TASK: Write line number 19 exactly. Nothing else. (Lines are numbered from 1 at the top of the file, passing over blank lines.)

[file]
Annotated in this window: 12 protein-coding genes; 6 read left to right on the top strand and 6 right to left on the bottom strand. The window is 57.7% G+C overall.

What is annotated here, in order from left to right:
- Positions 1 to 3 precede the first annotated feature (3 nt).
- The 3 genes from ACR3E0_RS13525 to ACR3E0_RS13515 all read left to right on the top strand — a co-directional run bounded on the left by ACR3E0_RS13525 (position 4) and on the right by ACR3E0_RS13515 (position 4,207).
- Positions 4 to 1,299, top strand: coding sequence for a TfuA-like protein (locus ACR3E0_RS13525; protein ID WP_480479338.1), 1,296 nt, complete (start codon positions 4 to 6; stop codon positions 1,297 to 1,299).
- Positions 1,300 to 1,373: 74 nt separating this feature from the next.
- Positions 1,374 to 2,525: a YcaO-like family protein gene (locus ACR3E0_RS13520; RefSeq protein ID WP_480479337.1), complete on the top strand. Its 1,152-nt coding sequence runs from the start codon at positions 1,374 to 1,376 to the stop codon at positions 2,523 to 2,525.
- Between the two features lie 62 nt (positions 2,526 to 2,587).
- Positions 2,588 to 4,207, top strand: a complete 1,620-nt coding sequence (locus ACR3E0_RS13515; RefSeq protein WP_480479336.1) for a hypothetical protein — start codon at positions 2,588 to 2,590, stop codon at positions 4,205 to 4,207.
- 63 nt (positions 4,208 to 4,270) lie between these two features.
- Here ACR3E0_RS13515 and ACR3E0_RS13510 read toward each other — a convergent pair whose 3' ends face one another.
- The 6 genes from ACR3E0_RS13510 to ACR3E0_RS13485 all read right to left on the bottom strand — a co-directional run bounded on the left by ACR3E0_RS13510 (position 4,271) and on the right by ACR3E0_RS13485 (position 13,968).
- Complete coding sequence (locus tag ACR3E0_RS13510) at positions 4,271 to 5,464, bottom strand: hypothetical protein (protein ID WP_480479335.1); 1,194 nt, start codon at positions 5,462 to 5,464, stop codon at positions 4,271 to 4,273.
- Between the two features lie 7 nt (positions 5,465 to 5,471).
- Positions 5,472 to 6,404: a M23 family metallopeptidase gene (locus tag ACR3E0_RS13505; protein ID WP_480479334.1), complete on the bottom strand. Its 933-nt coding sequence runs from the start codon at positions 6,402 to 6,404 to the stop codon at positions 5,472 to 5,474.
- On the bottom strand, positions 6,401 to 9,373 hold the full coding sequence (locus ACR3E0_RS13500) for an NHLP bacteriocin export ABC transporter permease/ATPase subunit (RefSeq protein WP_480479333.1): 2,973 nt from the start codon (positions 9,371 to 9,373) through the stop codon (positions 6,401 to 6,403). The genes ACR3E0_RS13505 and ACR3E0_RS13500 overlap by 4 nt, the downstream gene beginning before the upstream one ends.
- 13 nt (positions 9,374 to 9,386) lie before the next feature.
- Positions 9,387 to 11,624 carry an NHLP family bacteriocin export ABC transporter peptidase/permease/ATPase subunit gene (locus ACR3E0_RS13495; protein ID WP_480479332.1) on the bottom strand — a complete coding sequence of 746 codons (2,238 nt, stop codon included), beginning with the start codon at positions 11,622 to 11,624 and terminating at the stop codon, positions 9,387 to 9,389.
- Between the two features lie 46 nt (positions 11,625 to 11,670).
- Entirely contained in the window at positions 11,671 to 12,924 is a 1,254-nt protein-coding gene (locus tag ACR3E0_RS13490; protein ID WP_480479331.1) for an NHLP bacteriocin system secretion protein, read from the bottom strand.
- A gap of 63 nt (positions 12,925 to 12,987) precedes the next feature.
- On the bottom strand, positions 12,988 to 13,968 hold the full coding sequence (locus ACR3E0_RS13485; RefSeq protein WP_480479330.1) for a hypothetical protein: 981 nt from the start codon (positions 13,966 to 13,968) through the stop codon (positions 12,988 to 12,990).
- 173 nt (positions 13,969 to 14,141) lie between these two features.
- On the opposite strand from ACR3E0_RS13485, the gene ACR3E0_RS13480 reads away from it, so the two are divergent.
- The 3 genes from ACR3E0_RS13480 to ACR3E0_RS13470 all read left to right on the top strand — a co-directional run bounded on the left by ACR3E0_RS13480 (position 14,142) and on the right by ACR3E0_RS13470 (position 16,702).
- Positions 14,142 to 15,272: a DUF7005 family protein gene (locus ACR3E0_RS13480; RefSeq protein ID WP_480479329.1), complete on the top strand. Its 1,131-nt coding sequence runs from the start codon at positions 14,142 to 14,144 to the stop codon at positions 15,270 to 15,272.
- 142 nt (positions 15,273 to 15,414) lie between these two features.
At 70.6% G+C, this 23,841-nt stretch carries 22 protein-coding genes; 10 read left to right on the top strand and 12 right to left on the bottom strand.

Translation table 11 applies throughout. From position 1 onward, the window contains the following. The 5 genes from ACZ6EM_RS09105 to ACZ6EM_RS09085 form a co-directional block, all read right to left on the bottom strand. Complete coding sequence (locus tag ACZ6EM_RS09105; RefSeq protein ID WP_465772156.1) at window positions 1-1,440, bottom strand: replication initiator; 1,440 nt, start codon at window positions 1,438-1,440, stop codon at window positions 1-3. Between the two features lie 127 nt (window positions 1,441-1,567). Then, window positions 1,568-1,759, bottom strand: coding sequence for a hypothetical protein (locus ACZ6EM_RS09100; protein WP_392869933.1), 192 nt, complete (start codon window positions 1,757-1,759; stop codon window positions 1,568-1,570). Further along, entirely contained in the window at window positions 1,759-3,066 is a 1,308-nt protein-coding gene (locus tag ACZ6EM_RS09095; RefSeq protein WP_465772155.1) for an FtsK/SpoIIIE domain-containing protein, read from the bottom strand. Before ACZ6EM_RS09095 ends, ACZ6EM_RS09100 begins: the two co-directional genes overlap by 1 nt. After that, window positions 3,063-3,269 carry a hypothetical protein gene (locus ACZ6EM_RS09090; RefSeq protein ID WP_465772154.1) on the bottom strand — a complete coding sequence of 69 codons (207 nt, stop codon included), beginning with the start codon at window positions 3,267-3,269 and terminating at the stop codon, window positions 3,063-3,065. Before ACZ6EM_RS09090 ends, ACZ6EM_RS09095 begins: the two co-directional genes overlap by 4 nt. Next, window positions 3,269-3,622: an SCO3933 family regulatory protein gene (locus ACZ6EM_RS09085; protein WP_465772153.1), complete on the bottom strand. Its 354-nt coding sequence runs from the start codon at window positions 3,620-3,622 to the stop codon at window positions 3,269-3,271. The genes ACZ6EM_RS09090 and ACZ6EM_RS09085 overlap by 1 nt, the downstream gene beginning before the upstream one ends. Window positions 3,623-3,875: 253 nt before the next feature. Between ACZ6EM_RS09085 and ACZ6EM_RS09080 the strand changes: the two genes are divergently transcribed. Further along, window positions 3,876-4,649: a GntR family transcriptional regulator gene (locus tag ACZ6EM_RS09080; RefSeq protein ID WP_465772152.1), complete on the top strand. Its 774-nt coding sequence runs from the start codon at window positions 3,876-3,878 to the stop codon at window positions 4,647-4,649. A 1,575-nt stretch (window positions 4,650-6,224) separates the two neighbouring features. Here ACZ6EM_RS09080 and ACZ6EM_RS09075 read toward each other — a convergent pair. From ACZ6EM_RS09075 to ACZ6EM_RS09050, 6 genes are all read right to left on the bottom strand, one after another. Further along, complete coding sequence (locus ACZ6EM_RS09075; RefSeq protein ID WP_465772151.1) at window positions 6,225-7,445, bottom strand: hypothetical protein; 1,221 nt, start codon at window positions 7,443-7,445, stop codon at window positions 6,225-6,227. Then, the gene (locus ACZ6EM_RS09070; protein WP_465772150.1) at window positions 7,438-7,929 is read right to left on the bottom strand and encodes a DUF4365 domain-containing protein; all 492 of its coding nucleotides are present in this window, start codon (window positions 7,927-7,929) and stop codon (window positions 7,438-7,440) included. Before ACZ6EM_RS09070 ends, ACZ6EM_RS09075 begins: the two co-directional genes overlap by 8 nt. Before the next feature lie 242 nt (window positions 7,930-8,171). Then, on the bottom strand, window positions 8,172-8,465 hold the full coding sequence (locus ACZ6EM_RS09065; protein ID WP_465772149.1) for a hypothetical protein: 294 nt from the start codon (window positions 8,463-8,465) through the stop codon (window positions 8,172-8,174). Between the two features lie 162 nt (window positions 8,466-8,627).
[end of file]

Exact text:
- Between the two features lie 46 nt (positions 11,625 to 11,670).